LINGUIST List 12.659

Sun Mar 11 2001

Qs: Entity Reference, Online Phonetic Transparency

Editor for this issue: Karen Milligan <karenlinguistlist.org>


We'd like to remind readers that the responses to queries are usually best posted to the individual asking the question. That individual is then strongly encouraged to post a summary to the list. This policy was instituted to help control the huge volume of mail on LINGUIST; so we would appreciate your cooperating with it whenever it seems appropriate.

Directory

  1. Gregory Ward, Entity reference/nominal expressions
  2. Chris Wen-Chao Li, online phonetic transparency

Message 1: Entity reference/nominal expressions

Date: online phonetic transparency
From: Gregory Ward <wardpg-13.ling.nwu.edu>
Subject: Entity reference/nominal expressions



LINGUISTListers,

I am looking for examples from any language of nominal (or nominal-like)
referring expressions (e.g. definite descriptions, demonstratives,
pronouns, proper names) that mark reference to specific fictional or
mythical entities differently than reference to "real world" entities. I
am only interested in entity reference (vs. event reference) and in
nominal expressions (vs. modals/verbs/predicates). Thanks!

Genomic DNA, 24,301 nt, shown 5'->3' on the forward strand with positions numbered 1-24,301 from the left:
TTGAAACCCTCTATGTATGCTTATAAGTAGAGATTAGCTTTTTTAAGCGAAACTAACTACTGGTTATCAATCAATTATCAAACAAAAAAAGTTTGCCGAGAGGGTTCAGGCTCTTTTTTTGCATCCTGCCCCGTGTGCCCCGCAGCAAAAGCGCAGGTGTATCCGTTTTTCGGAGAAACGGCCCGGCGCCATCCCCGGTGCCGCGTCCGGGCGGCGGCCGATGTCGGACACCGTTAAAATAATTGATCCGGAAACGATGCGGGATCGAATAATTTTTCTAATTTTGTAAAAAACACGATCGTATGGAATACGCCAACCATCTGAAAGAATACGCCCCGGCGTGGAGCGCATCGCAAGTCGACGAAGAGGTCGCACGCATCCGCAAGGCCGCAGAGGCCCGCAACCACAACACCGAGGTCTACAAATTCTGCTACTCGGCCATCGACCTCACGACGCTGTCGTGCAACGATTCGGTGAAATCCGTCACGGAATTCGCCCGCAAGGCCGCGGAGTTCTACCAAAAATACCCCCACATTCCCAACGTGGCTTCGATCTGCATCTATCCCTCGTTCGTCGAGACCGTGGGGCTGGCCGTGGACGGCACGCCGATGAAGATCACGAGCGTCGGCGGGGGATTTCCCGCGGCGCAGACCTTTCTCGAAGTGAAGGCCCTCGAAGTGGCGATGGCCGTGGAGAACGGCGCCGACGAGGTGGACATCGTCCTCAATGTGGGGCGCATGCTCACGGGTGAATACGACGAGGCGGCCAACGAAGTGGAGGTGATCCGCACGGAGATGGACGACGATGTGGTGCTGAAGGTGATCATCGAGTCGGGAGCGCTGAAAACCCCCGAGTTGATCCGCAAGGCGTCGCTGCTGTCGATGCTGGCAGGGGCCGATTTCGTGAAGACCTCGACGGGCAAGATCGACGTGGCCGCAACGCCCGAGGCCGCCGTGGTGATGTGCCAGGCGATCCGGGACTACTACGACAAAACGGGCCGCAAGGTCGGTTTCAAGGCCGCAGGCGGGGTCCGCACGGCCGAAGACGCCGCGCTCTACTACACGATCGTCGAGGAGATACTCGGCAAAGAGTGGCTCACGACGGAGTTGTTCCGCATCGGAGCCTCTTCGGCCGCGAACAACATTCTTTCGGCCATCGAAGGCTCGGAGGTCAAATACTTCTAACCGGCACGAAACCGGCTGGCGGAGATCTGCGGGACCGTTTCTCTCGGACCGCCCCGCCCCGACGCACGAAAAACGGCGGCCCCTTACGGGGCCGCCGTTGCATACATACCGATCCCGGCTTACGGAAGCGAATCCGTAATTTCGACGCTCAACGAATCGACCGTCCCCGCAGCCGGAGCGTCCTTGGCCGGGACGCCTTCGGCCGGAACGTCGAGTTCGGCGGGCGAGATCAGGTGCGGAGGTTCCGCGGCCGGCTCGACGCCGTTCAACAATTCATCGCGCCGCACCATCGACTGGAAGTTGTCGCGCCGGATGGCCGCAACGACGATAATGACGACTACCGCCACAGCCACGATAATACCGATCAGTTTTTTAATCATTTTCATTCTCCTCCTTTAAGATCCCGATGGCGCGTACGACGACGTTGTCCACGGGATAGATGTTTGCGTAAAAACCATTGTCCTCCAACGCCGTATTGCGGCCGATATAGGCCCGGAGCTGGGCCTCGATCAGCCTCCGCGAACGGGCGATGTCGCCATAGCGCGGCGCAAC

I will be happy to post (what I expect will be) a (very short) summary.

Gregory

_____
Gregory Ward
Professor and Chair

Department of Linguistics
Northwestern University
2016 Sheridan Road
Evanston IL 60208-4090

e-mail: gwnorthwestern.edu
tel: 847-491-8055
fax: 847-491-3770
www: http://www.ling.northwestern.edu/~ward
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Message 2: online phonetic transparency

Date: Sat, 10 Mar 2001 11:50:46 -0800
From: Chris Wen-Chao Li <wenchaosfsu.edu>
Subject: online phonetic transparency

I am looking for literature documenting or explaining the tendency for 
online writing (email, chat, instant messaging) to be phonetically more 
transparent, e.g., to favor phonetically-transparent non-standard forms 
over standard conventions, and to record pragmatic hedges and non-word 
vocalizations where they would normally be left out in traditional writing. 
This appears to be a tendency that holds across languages, regardless of 
the nature of the writing system. I would appreciate any references to 
published material on this topic, preferably within the last 3 years.

Thank you,

Chris Wen-Chao Li
San Francisco State University
wenchaosfsu.edu
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